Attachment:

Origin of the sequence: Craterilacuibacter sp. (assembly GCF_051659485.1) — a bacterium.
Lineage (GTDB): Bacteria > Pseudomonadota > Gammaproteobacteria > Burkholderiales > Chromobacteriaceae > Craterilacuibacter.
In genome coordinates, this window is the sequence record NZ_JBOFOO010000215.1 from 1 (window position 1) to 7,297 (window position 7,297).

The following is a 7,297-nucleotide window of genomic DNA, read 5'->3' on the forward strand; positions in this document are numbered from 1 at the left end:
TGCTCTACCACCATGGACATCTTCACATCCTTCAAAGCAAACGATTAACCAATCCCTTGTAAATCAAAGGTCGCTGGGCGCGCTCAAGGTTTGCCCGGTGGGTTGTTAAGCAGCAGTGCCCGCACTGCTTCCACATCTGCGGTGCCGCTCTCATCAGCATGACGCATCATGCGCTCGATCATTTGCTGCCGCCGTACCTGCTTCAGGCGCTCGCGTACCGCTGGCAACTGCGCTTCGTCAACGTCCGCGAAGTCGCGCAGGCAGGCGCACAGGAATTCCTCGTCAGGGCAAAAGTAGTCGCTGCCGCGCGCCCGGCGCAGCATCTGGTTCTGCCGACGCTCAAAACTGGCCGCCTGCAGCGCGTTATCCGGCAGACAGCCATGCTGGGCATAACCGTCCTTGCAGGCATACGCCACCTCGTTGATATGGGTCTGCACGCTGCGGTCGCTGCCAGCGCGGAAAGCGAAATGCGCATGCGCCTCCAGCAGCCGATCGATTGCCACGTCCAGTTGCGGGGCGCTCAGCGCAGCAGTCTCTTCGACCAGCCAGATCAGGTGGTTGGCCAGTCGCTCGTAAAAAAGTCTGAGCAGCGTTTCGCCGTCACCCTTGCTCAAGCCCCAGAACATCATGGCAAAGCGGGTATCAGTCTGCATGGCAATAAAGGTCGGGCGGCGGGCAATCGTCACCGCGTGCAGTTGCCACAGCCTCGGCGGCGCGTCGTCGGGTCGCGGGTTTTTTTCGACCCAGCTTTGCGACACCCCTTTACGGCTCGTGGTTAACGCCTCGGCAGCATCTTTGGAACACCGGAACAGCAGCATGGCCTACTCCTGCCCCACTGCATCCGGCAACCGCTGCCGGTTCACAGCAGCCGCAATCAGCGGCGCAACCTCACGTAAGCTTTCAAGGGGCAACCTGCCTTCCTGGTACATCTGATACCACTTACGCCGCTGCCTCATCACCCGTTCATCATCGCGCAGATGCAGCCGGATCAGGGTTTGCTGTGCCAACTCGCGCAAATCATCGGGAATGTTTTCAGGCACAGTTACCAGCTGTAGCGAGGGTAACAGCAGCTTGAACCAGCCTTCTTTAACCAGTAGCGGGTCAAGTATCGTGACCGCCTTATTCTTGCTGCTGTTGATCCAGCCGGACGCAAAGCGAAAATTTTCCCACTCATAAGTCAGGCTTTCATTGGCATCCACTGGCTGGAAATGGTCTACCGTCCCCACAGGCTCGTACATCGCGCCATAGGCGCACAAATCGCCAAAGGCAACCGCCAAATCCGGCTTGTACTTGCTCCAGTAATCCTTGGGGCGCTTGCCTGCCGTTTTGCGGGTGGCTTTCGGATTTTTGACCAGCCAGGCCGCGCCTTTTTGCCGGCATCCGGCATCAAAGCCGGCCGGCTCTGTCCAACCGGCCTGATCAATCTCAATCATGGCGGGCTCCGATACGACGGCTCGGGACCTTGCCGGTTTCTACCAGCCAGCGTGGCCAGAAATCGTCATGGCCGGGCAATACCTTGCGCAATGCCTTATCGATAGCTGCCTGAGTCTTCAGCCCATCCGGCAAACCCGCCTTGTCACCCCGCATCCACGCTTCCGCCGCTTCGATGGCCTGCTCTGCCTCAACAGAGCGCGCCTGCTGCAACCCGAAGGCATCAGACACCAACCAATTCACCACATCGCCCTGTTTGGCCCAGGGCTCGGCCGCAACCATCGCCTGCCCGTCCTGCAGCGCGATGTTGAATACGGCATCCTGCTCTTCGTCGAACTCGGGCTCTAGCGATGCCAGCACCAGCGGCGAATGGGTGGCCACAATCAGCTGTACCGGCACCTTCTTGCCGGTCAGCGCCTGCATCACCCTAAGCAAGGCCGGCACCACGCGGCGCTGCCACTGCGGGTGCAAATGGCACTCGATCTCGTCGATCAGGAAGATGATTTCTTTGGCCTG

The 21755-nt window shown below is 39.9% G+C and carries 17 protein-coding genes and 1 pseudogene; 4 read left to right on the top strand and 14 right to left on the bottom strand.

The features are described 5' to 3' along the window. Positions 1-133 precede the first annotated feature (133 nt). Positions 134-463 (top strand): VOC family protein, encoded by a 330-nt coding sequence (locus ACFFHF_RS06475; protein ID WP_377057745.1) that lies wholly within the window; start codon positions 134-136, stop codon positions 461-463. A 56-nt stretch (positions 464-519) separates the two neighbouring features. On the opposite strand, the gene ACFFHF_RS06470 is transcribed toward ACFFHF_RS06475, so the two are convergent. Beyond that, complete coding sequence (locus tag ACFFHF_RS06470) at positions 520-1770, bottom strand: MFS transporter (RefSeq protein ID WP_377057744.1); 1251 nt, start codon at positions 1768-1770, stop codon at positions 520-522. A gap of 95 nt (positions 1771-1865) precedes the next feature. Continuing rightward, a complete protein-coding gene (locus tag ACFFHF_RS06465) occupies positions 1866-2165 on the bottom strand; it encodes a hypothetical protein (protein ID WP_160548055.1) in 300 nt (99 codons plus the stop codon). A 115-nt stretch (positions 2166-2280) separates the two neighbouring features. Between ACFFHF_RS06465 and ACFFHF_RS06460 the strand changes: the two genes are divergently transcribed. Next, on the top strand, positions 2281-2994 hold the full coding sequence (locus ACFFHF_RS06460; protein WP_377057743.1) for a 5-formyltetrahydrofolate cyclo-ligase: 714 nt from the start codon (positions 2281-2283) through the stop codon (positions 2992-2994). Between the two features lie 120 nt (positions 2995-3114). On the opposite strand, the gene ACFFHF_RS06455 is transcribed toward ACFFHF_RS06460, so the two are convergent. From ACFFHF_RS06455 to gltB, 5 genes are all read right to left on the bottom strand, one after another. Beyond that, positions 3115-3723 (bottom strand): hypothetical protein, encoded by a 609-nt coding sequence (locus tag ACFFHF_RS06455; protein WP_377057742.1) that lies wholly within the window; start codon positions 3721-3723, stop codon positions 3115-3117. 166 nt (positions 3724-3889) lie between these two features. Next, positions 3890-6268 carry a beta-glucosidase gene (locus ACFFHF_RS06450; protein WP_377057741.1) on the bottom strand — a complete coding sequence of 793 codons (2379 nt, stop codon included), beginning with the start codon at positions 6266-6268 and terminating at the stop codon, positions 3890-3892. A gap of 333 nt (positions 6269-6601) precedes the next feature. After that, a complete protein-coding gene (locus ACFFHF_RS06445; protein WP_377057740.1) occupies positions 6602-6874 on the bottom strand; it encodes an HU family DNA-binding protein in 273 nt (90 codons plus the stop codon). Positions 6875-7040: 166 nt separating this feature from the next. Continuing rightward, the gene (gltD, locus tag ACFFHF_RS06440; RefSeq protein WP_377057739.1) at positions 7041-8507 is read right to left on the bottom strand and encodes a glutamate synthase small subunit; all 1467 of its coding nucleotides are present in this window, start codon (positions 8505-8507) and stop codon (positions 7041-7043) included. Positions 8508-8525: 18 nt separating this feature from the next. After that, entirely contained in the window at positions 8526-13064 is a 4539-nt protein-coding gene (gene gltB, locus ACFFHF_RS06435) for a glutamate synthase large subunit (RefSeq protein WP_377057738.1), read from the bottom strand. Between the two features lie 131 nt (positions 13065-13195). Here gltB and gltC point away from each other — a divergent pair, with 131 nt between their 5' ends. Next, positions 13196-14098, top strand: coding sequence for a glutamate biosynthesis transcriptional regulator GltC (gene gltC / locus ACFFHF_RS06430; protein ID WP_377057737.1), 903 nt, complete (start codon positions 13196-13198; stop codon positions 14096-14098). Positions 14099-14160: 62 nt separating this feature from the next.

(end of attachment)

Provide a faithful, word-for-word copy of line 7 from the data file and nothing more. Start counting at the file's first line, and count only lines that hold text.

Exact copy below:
The features are described 5' to 3' along the window. Positions 1-133 precede the first annotated feature (133 nt). Positions 134-463 (top strand): VOC family protein, encoded by a 330-nt coding sequence (locus ACFFHF_RS06475; protein ID WP_377057745.1) that lies wholly within the window; start codon positions 134-136, stop codon positions 461-463. A 56-nt stretch (positions 464-519) separates the two neighbouring features. On the opposite strand, the gene ACFFHF_RS06470 is transcribed toward ACFFHF_RS06475, so the two are convergent. Beyond that, complete coding sequence (locus tag ACFFHF_RS06470) at positions 520-1770, bottom strand: MFS transporter (RefSeq protein ID WP_377057744.1); 1251 nt, start codon at positions 1768-1770, stop codon at positions 520-522. A gap of 95 nt (positions 1771-1865) precedes the next feature. Continuing rightward, a complete protein-coding gene (locus tag ACFFHF_RS06465) occupies positions 1866-2165 on the bottom strand; it encodes a hypothetical protein (protein ID WP_160548055.1) in 300 nt (99 codons plus the stop codon). A 115-nt stretch (positions 2166-2280) separates the two neighbouring features. Between ACFFHF_RS06465 and ACFFHF_RS06460 the strand changes: the two genes are divergently transcribed. Next, on the top strand, positions 2281-2994 hold the full coding sequence (locus ACFFHF_RS06460; protein WP_377057743.1) for a 5-formyltetrahydrofolate cyclo-ligase: 714 nt from the start codon (positions 2281-2283) through the stop codon (positions 2992-2994). Between the two features lie 120 nt (positions 2995-3114). On the opposite strand, the gene ACFFHF_RS06455 is transcribed toward ACFFHF_RS06460, so the two are convergent. From ACFFHF_RS06455 to gltB, 5 genes are all read right to left on the bottom strand, one after another. Beyond that, positions 3115-3723 (bottom strand): hypothetical protein, encoded by a 609-nt coding sequence (locus tag ACFFHF_RS06455; protein WP_377057742.1) that lies wholly within the window; start codon positions 3721-3723, stop codon positions 3115-3117. 166 nt (positions 3724-3889) lie between these two features. Next, positions 3890-6268 carry a beta-glucosidase gene (locus ACFFHF_RS06450; protein WP_377057741.1) on the bottom strand — a complete coding sequence of 793 codons (2379 nt, stop codon included), beginning with the start codon at positions 6266-6268 and terminating at the stop codon, positions 3890-3892. A gap of 333 nt (positions 6269-6601) precedes the next feature. After that, a complete protein-coding gene (locus ACFFHF_RS06445; protein WP_377057740.1) occupies positions 6602-6874 on the bottom strand; it encodes an HU family DNA-binding protein in 273 nt (90 codons plus the stop codon). Positions 6875-7040: 166 nt separating this feature from the next. Continuing rightward, the gene (gltD, locus tag ACFFHF_RS06440; RefSeq protein WP_377057739.1) at positions 7041-8507 is read right to left on the bottom strand and encodes a glutamate synthase small subunit; all 1467 of its coding nucleotides are present in this window, start codon (positions 8505-8507) and stop codon (positions 7041-7043) included. Positions 8508-8525: 18 nt separating this feature from the next. After that, entirely contained in the window at positions 8526-13064 is a 4539-nt protein-coding gene (gene gltB, locus ACFFHF_RS06435) for a glutamate synthase large subunit (RefSeq protein WP_377057738.1), read from the bottom strand. Between the two features lie 131 nt (positions 13065-13195). Here gltB and gltC point away from each other — a divergent pair, with 131 nt between their 5' ends. Next, positions 13196-14098, top strand: coding sequence for a glutamate biosynthesis transcriptional regulator GltC (gene gltC / locus ACFFHF_RS06430; protein ID WP_377057737.1), 903 nt, complete (start codon positions 13196-13198; stop codon positions 14096-14098). Positions 14099-14160: 62 nt separating this feature from the next.